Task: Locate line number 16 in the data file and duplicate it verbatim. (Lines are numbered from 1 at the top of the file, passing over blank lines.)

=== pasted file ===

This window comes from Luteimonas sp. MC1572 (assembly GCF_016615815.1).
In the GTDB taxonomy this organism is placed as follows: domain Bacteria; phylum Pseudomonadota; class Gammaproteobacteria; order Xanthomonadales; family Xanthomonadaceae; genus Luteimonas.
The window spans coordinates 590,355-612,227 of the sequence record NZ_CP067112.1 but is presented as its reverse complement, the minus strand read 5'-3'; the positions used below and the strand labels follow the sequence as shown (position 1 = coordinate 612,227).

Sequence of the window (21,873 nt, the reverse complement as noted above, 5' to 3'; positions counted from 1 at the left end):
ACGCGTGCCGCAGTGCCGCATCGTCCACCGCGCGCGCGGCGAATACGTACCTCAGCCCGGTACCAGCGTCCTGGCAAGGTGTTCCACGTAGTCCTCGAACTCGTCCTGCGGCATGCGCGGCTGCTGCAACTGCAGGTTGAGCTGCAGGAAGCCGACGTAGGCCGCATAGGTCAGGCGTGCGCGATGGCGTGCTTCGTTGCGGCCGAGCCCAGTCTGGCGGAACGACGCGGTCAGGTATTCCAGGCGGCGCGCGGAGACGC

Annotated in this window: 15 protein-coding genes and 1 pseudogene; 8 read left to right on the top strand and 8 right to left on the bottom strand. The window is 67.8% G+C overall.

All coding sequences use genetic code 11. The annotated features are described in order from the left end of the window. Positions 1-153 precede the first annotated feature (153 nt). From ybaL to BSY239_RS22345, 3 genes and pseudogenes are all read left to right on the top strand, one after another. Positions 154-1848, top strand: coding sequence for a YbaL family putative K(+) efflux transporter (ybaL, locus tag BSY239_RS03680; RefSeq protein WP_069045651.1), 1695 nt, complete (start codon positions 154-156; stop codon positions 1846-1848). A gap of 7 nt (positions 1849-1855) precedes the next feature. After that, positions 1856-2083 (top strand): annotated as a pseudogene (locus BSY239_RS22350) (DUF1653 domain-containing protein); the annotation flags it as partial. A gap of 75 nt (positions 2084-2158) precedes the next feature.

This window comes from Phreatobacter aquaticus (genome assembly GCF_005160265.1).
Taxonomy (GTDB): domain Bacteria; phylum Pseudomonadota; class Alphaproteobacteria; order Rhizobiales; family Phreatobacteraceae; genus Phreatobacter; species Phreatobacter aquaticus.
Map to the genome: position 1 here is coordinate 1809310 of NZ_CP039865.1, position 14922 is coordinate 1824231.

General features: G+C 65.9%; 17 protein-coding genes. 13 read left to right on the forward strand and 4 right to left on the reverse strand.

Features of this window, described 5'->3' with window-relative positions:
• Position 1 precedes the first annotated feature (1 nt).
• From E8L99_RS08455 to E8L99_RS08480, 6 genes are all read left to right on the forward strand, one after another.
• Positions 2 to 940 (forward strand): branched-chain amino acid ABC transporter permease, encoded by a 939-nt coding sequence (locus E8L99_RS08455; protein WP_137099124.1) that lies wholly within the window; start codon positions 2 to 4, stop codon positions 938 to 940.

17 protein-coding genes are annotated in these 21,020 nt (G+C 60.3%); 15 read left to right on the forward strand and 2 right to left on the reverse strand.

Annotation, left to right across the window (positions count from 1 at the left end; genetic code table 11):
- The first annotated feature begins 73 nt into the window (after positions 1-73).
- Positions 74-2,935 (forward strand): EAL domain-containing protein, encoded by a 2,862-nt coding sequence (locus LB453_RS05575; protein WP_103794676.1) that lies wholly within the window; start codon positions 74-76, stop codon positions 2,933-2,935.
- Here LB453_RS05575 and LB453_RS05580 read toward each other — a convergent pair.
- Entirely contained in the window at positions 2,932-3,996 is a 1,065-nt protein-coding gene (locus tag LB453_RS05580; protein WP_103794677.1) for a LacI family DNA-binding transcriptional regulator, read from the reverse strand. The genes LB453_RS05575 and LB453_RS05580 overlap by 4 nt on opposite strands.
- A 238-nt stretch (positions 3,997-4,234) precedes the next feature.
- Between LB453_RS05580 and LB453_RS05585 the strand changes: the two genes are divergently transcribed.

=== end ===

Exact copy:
17 protein-coding genes are annotated in these 21,020 nt (G+C 60.3%); 15 read left to right on the forward strand and 2 right to left on the reverse strand.